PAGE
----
As our babies grow and change, so do their nap schedules! But how do you know when it’s time to drop a nap? What if they are struggling to nap and it’s close to bedtime?
Let’s go over when nap transitions typically happen and how you can support your baby get their best sleep possible.
What Age Do Nap Transitions Happen?
When your baby is a newborn, they are napping often and their wake windows are pretty short, around 45 minutes to an hour. As they grow, they start to nap less frequently and their wake windows stretch.
Around 4 to 5 months of age they will usually be napping 3-4 times per day, then in months 6-8 they’ll transition down to 2 naps per day.
They'll usually stick with 2 naps per day until about the 15 - 18 month range when they’ll go down to one per day, this could happen sooner depending on daycare schedules.
And around age 3 they’ll usually drop the nap altogether.
Of course, because every baby is different, these timelines can vary a little bit. Keep in mind that any reference to age in this post refers to a baby’s “true” or adjusted age. This means that if a baby was born more than a week before their due date, it’s usually most helpful to base their age more on their estimated due date when it comes to things like expectations regarding being ready for reaching milestones - including sleep ones!
Dropping Naps Too Soon
Sometimes we try to drop a nap too soon, because we think they’re “supposed” to be sleeping a certain amount, or because of circumstances like going to daycare.
We also may be tempted to drop naps before they are ready when we notice that they have skipped a nap once or twice, or they are not napping as well as they used to.
While these can be signs or reasons to drop a nap, it doesn’t mean that they are fully ready to commit.
But how do you know? Read the dos and don’ts below!
Dos & Don’ts Of Supporting Your Baby During A Nap Transition
Do Keep As Many Naps As You Can
Don’t rush to drop naps just because they reach a certain age, or they are heading to daycare.
Provide an opportunity for them to nap when circumstances allow, like at home on the weekends if they are dropping a nap in daycare. On days when naps haven't been as long as usual, provide a chance for a 3rd nap, it will likely make bedtime much easier if they aren’t overtired.
Don’t Drop A Nap At The First Sign Of Difficulty
It can be hard, but don’t drop a nap at the first sign of difficulty. Just because they skipped a nap two days in a row doesn’t mean they are fully ready. It may work for a day or two, but if they are getting overtired it will make bedtime more difficult! When in doubt, refer to tip 1!
Do Bring Bedtime Forward
When naps are being skipped, you should bring bedtime forward by about an hour to support your baby through this nap transition.
This is essential to ensure your baby doesn’t get overtired which can lead to tougher bedtimes, more frequent overnight wake-ups or an earlier than desired morning wake-up call!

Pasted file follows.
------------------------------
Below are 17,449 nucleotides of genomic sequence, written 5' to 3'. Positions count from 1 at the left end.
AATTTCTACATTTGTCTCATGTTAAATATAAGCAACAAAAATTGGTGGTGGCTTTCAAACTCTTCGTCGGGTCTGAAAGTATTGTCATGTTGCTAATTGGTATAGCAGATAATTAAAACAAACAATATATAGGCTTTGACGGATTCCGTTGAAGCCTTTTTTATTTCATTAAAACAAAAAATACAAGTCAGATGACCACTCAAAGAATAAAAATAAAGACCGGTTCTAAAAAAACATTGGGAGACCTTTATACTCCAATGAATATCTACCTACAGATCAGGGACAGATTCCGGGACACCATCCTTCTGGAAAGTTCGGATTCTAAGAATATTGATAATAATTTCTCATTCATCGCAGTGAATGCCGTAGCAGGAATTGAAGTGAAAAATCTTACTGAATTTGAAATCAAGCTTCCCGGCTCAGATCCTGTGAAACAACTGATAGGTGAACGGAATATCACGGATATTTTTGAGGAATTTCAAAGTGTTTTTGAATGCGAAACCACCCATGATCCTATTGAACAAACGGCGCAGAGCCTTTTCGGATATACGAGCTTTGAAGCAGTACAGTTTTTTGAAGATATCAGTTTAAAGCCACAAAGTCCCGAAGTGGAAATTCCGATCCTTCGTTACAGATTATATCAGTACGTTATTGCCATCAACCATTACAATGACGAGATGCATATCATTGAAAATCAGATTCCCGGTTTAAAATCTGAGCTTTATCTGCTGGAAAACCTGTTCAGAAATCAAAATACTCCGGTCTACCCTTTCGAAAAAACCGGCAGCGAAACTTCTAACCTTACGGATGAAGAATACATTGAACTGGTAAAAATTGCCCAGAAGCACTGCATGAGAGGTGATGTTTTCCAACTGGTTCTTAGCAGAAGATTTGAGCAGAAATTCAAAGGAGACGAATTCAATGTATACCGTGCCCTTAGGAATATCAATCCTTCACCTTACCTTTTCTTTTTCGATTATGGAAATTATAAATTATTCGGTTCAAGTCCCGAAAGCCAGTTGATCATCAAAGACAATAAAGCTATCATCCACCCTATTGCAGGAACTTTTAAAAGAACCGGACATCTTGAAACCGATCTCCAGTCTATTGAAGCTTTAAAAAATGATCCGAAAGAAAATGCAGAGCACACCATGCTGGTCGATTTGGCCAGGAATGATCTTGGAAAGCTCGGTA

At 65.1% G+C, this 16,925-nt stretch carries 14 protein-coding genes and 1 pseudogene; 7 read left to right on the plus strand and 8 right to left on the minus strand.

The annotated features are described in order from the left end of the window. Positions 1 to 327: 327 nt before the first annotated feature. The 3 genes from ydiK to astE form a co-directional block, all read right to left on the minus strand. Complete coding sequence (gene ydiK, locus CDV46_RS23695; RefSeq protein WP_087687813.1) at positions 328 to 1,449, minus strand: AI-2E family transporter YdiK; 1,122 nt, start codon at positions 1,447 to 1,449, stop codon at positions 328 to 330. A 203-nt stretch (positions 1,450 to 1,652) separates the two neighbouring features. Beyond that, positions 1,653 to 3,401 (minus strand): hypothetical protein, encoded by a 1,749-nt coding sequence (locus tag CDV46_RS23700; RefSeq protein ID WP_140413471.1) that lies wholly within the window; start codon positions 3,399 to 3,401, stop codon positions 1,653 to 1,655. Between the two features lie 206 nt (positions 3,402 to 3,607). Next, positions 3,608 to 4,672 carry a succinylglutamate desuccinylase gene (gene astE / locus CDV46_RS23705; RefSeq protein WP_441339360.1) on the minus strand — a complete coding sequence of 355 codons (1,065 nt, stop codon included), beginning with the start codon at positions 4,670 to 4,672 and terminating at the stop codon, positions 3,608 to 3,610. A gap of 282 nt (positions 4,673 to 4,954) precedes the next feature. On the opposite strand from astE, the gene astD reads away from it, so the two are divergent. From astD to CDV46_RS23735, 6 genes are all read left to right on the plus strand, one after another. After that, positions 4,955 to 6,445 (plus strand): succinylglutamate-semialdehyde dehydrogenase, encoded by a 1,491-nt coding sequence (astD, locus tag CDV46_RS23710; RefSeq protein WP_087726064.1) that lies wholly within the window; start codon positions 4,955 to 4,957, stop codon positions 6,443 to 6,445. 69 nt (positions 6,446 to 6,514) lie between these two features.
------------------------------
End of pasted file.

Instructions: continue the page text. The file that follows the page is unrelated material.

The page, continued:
Don’t Drop The Last Nap Of The Day
When dropping naps from two down to one, it’s actually not the last nap of the day that should be dropped, it’s the first!
The challenge is, many babies will wake up early, and waiting until midday to nap is too long of a stretch. This often leads them to have a late morning nap, which ends up with your baby skipping their afternoon nap, which leads to a cranky overtired baby in the late afternoon. It can also lead to terrible night’s sleep and continues the cycle of crap naps!
How can we stop this cycle? Cap the morning nap to ensure that the afternoon nap happens. While the timing of this can look different for different babies, I’ll generally advise to cut off the morning nap by 10:30 - 10:45am to ensure a 1:30 - 2:00pm start to the 2nd nap. Usually this is about as late as you can go without it messing with bedtime. If this means you have to wake them up by a certain time in the morning, then do that. It will make the rest of the day much smoother!
Do Have A Cut Off Time
When it comes to the last nap of the day, it’s good to have a cut-off time for when daytime sleep should end so that bedtime sleep will happen.
This cut off time is usually around 5:30pm for babies under 6 months, or 5pm for those over 6 months, as bedtime should be no later than 8pm. Use this as a guideline to decide on whether or not you’ll be aiming to put your baby down for another nap or keeping them awake for bedtime, maybe bringing bedtime forward by an hour if needed.
Ask yourself if you can conceivably help your baby to fall asleep and know they’ll wake up again (from at least a 20-30 minute cat nap) by 5pm? If so, then go for the nap. If the answer is no, then opt instead for an early bedtime!
Make Sure Everyone Gets The Rest They Need
Sleep (or lack thereof) can be one of the hardest parts of having a little one! If you're not sure, or you think some changes need to happen in the sleep department, and you'd like a bit of help with that, send me an email at email@example.com and we can chat about your specific situation.
Read more about naps: The Basics Of Baby Naps
Ashley Cooley is a birth, baby and sleep specialist living in Dartmouth, NS with her husband and their three girls.